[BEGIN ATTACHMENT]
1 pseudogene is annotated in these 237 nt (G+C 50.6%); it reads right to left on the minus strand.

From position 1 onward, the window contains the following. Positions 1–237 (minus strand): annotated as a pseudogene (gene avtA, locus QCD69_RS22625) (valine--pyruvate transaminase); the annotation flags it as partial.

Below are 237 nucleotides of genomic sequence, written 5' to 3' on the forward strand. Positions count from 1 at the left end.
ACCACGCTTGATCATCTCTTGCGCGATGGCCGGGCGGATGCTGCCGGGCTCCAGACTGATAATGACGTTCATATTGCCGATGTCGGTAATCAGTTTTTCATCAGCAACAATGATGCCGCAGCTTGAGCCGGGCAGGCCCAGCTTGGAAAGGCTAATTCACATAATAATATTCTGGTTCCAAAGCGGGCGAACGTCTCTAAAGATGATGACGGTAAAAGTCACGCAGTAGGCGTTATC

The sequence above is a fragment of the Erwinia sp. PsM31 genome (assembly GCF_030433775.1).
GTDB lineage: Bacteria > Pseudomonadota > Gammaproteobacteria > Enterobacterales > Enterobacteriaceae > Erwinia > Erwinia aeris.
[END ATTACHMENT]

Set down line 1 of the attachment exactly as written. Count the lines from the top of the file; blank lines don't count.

1 pseudogene is annotated in these 237 nt (G+C 50.6%); it reads right to left on the minus strand.